Termite (Blattodea: Termitoidae) assemblages have important ecological functions and vary in structure between habitats, but have not been studied in lower subtropical forests. To examine whether differences in the richness and relative abundance of termite species and functional groups occur in lower subtropical regions, termite assemblages were sampled in Dinghushan Biosphere Reserve, China, among pine forest, pine and broad-leaved mixed forest (mixed forest), and monsoon evergreen broad-leaved forest (monsoon forest). The dominant functional group was wood-feeding termites (family Termitidae), and the mixed forest hosted the greatest richness and relative abundance. Soil-feeding termites were absent from the lower subtropical system, while humus-feeding termites were sporadically distributed in mixed forest and monsoon forest. The species richness and functional group abundance of termites in our site may be linked to the forest succession. Altitude, soil temperature, air temperature, surface air relative humidity, and litter depth were significant influences on species and functional group diversity. © 2015 The Authors 2015. Published by Oxford University Press on behalf of Entomological Society of America. All rights reserved. For Permissions, please email: journals.permissions@oup.com. Source

Jiang K.,Sun Yat Sen University | Jiang K.,Guangdong Entomological Institute | Han R.,Guangdong Entomological Institute | Han R.,Guangdong Public Laboratory of Wild Animal Conservation and Utilization | Han R.,Guangdong Key Laboratory of Integrated Pest Management in Agriculture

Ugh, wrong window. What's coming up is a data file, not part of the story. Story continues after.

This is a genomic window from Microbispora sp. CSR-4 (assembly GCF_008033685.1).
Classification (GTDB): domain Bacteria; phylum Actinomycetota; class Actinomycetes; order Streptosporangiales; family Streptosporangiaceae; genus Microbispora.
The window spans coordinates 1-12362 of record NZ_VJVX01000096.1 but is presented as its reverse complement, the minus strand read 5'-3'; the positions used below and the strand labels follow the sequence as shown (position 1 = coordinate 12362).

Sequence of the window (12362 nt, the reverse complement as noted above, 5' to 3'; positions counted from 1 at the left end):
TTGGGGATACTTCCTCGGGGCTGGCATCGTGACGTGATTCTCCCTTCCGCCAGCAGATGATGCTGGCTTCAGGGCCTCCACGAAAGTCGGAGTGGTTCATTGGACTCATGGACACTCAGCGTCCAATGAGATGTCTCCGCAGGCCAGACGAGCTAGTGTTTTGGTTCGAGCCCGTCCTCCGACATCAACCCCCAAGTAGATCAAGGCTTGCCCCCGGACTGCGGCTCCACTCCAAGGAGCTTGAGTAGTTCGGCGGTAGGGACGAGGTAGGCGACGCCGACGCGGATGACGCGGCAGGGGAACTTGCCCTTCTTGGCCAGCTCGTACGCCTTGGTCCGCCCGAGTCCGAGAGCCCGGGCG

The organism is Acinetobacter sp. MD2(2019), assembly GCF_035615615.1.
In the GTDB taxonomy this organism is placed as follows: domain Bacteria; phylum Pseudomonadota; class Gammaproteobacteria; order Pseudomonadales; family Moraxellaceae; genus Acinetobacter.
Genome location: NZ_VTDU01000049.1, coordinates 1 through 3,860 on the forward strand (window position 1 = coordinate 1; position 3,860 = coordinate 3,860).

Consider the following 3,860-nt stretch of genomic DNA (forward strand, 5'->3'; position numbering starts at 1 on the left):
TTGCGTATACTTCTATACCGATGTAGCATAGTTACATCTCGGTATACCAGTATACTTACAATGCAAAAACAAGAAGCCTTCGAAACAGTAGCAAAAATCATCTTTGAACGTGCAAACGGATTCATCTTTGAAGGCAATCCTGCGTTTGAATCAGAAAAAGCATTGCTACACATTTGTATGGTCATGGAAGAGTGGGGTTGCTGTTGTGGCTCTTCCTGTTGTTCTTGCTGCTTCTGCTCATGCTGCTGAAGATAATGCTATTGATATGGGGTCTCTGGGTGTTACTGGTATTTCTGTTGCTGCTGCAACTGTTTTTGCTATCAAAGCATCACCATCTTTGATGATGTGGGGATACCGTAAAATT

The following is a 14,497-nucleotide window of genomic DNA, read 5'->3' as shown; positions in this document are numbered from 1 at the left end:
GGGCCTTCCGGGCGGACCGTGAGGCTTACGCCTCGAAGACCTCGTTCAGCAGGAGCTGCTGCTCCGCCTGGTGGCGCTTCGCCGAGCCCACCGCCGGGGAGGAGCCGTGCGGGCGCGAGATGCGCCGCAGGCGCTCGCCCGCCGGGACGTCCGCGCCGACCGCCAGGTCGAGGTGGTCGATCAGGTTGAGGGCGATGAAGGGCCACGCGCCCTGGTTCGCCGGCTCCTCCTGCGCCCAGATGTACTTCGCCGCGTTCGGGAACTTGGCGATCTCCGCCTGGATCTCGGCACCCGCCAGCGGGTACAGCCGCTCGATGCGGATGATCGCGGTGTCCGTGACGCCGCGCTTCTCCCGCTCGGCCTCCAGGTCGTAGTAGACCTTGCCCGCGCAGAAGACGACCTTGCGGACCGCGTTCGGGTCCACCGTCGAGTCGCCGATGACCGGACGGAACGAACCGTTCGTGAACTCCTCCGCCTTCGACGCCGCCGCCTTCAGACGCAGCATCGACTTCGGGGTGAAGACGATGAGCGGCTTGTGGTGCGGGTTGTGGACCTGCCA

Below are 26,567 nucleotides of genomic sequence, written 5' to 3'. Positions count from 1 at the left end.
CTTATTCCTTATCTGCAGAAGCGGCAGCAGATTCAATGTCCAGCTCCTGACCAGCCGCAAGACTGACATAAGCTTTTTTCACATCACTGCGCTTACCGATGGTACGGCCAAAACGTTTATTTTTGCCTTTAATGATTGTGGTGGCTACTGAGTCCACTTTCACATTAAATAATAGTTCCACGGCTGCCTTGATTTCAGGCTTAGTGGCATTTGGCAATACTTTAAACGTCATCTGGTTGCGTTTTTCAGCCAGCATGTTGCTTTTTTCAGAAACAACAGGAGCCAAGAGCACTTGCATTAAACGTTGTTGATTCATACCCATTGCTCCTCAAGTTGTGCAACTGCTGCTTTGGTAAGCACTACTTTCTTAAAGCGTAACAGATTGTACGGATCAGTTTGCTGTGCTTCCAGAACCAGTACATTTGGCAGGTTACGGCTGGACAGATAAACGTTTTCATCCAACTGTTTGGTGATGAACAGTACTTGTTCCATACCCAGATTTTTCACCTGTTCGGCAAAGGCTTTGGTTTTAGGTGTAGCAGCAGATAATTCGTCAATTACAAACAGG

Journal of Industrial Microbiology and Biotechnology | Year: 2015

Cordyceps militaris is an important medicinal fungus. Commercialization of this fungus needs to improve the fruiting body production by molecular engineering. An improved Agrobacterium tumefaciens-mediated transformation (ATMT) method was used to select an insertional mutant (g38) which exhibited fast stromatal differentiation and increased yield. The Rhf1 gene encoding filamentation protein was destroyed by a single T-DNA and no Rhf1 transcription was detected in mutant g38. To verify the function of the Rhf1 gene, RNA interference plasmid and overexpression vector of the Rhf1 gene were constructed and transferred to the wild-type JM4 by ATMT. Fast stromatal differentiation and larger fruiting bodies were found in the RNAi-Rhf1 mutants (JM-iRhf1). In the overexpression mutants (JM-OERhf1), neither stromata nor fruiting bodies appeared. The rescued strain (38-OERhf1) showed similar growth characteristics as JM4. These results indicated that the Rhf1 gene was involved in the stromatal differentiation and the shape formation of fruiting bodies. © 2015, Society for Industrial Microbiology and Biotechnology. Source